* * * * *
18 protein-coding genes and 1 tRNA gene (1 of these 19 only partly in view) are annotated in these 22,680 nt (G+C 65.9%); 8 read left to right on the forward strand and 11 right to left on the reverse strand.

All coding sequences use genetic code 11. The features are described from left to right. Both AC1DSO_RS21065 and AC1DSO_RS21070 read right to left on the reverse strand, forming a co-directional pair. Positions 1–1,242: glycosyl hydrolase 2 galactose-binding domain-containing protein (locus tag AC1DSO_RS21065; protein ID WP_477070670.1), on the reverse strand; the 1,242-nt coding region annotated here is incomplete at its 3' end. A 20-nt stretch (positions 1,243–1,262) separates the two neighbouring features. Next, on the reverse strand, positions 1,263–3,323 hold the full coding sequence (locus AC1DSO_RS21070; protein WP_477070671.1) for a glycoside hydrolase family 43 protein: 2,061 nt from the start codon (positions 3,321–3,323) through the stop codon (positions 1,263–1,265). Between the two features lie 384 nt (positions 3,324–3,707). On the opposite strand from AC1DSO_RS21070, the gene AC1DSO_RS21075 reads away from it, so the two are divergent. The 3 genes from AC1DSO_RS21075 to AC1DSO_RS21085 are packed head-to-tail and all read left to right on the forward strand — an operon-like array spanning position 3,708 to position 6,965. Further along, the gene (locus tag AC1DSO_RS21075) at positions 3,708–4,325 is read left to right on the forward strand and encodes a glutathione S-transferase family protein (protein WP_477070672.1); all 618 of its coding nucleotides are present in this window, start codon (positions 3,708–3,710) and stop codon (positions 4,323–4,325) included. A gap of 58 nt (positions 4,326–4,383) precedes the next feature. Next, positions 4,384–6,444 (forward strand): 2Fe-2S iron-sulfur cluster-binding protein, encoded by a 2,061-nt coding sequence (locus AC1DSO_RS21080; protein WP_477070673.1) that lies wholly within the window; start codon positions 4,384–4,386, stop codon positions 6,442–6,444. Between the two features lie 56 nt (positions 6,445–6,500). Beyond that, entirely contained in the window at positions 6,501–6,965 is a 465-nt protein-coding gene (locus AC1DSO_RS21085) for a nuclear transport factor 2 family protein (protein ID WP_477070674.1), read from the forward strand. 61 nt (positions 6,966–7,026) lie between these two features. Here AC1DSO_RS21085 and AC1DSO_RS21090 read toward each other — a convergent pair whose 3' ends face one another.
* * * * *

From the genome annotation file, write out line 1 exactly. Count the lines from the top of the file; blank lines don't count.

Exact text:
18 protein-coding genes and 1 tRNA gene (1 of these 19 only partly in view) are annotated in these 22,680 nt (G+C 65.9%); 8 read left to right on the forward strand and 11 right to left on the reverse strand.